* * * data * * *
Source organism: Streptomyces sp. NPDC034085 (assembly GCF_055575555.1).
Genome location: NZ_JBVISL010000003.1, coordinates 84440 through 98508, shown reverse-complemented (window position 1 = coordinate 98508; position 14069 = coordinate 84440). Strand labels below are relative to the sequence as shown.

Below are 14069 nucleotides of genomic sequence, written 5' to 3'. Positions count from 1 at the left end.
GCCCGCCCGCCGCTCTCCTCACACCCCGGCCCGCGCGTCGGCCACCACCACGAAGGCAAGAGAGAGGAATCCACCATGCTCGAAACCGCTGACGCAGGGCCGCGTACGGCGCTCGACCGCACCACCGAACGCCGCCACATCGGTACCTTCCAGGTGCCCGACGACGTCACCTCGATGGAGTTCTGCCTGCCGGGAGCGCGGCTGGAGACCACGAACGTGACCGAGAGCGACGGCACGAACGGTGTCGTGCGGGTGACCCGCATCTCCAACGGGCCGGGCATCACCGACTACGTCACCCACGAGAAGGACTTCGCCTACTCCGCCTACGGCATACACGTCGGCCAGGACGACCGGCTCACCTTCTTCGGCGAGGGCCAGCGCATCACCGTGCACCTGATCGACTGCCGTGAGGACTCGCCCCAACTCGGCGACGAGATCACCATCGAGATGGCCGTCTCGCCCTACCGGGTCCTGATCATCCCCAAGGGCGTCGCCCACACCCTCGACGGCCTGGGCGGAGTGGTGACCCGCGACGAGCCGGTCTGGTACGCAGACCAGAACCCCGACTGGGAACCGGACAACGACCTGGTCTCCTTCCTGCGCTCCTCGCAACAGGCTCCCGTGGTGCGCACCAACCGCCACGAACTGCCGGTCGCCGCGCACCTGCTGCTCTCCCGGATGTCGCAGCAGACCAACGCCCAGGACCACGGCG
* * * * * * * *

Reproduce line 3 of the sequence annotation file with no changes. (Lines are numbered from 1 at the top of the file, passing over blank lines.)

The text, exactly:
Below are 14069 nucleotides of genomic sequence, written 5' to 3'. Positions count from 1 at the left end.